- Oct 5 Chopin Society presents pianist Lukáš Vondráček
- Oct 7 Art for Memory: An Itinerant Museum for the Flow of Memories
- Oct 9 International Roundtable
- Oct 10 Family Fest Weekend
- Oct 10 International Roundtable
- Oct 18 International Archaeology Day: "'Monuments Men (and Women):' Cultural Property in Conflict Today"
- Oct 23 Fall Break
- Oct 24 Fall Break
- Oct 29 Macalester New Music Series: Music from Copland House
- Oct 31 Admissions Fall Sampler
Over the course of a single semester, I wrote 24 papers of 1,500 to 2,500 words each.
Harry Potter Land. That’s what I thought I was getting myself into when I arrived for a semester abroad at St. Catherine’s College, Oxford University. Indeed, some aspects of St. Catherine’s were quite Potter-esque. The dining hall meals were straight out of the books, with dimmed lighting and long rows of dishes. Hogwarts is divided into four houses; Oxford is divided into 38 colleges. And though their books didn’t magically levitate to me (I used the digital interlibrary loan system instead), the Bodleian Library would have fit right in at Hogwarts.
Instead of classes, we had tutorials. Tutorials are typically one-on-one, hour-long sessions with a professor or graduate student. Each term visiting students take a primary (weekly) tutorial and a secondary (biweekly) tutorial. I took tutorials in English and philosophy, my major and minor. At each session I’d read aloud an essay I’d written. As I read, my tutor would interrupt and ask me questions about my paper and the relevant readings, forcing me to be instantly accountable for whatever work I’d produced.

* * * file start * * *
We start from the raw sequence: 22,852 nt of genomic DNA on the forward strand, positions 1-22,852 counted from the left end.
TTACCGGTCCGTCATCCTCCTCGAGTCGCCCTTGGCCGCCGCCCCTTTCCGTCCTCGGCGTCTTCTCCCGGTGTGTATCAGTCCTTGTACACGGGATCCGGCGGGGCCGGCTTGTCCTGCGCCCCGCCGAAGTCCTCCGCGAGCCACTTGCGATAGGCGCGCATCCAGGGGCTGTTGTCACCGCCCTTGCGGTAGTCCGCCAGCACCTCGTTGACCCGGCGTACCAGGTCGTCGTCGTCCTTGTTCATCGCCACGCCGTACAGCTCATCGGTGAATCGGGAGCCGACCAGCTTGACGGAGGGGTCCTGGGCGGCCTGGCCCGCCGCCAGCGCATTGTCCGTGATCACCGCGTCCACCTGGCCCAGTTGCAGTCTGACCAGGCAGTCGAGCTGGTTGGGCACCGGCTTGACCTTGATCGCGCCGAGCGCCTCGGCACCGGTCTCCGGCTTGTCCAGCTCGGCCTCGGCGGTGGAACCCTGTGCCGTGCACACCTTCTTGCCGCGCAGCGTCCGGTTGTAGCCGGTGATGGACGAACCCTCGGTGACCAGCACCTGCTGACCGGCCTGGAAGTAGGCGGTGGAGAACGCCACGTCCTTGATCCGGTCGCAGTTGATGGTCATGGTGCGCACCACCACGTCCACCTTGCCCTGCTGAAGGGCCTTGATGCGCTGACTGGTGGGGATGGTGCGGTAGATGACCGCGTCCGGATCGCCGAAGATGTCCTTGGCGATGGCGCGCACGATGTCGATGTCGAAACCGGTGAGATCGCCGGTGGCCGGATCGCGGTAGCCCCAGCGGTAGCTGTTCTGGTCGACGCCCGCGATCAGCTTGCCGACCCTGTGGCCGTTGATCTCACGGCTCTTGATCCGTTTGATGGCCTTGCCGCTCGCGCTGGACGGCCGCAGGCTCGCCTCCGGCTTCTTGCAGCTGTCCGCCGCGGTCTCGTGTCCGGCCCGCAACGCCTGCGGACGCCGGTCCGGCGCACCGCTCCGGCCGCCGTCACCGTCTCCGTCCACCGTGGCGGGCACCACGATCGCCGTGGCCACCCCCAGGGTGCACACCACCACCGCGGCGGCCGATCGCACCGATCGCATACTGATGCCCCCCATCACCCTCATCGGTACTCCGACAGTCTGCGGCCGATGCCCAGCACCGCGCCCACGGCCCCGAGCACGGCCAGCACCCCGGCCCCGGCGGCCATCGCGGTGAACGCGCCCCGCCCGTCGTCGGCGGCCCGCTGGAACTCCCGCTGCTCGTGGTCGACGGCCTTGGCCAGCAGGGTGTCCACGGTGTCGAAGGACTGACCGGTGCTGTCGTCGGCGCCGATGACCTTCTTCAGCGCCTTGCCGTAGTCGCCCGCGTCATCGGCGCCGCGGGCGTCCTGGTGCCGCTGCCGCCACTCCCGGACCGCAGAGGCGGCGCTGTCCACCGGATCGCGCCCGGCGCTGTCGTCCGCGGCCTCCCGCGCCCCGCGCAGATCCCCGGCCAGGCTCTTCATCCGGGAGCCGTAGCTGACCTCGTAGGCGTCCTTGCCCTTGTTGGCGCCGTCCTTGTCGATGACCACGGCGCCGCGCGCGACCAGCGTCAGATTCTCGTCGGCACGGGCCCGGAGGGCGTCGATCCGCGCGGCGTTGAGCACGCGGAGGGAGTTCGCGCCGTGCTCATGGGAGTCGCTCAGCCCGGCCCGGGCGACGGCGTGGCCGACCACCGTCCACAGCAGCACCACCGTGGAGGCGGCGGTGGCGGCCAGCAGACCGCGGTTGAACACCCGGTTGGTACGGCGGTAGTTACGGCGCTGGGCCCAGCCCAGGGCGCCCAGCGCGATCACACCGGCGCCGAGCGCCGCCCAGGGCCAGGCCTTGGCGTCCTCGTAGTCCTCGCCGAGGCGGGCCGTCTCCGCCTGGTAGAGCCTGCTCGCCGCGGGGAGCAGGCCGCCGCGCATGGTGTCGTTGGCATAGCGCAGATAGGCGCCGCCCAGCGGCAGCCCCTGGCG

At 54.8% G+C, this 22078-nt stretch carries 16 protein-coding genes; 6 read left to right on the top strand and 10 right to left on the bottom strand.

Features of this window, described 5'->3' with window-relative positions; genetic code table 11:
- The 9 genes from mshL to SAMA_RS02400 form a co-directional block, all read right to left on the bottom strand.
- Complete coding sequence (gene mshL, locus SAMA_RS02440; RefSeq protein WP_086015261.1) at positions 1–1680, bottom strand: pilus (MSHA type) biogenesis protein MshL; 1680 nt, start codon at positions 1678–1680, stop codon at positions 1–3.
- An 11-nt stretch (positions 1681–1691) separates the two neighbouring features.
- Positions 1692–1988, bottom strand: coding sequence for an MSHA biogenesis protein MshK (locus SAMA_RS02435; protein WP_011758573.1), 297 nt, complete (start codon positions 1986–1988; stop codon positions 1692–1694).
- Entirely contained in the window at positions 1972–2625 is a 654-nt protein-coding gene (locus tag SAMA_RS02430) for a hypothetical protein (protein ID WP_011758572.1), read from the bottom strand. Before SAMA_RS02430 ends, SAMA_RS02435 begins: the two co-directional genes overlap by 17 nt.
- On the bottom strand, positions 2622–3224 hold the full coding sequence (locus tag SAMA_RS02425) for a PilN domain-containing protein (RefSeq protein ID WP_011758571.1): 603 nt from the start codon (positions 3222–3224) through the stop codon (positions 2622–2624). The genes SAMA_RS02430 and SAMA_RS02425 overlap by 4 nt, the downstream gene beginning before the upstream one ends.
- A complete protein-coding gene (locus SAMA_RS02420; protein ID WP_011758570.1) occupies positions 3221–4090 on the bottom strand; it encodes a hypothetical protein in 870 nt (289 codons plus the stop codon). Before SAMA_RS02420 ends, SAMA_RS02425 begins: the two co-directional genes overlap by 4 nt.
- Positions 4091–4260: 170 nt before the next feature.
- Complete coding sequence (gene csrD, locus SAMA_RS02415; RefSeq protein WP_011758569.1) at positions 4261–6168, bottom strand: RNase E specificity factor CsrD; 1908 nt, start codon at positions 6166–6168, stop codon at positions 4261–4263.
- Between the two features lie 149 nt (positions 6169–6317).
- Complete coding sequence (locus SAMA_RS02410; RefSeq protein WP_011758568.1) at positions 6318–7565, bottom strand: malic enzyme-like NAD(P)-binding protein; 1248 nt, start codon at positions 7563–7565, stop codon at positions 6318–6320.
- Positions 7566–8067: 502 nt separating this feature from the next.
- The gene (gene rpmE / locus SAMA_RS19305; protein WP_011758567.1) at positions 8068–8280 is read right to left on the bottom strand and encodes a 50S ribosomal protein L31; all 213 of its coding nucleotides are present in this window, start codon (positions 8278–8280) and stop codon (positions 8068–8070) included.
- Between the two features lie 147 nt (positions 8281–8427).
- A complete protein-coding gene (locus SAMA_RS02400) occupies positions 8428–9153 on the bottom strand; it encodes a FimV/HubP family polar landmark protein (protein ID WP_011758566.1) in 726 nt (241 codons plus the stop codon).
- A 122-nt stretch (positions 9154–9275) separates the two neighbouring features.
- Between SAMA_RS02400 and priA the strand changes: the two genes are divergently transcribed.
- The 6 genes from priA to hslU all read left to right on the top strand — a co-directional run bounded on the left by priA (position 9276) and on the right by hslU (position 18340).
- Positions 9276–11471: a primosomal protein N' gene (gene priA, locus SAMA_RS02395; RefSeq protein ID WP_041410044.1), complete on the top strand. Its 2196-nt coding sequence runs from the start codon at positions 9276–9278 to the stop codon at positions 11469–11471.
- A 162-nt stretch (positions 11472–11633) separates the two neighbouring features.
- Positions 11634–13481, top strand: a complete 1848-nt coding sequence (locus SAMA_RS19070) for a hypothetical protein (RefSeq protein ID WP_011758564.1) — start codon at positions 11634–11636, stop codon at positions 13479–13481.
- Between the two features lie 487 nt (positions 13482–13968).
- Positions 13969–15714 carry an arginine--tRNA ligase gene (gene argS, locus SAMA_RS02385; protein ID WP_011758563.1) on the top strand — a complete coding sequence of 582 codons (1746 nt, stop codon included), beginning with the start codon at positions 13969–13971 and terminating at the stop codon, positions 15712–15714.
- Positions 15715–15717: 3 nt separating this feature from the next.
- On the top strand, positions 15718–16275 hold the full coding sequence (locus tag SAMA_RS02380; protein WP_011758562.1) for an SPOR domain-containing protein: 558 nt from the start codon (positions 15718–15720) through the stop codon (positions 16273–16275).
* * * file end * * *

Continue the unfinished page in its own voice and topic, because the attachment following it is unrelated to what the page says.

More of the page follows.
Most of my days were spent preparing for tutorials, often in the English Faculty Library or Bodleian Law Library, doing research for my papers. I’d eat lunch at one of Oxford’s amazing sandwich shops and eat dinner Harry Potter-style at St. Catherine’s. After dinner I’d play pool with friends in the Junior Common Room, which is like Macalester’s student lounge, but rowdier.
Looking back, I can’t believe how much I accomplished. Over the course of a single semester, I wrote 24 papers of 1,500 to 2,500 words each. As a result, I definitely feel much more prepared for law school, where I hope to put to use the skills I polished while studying abroad.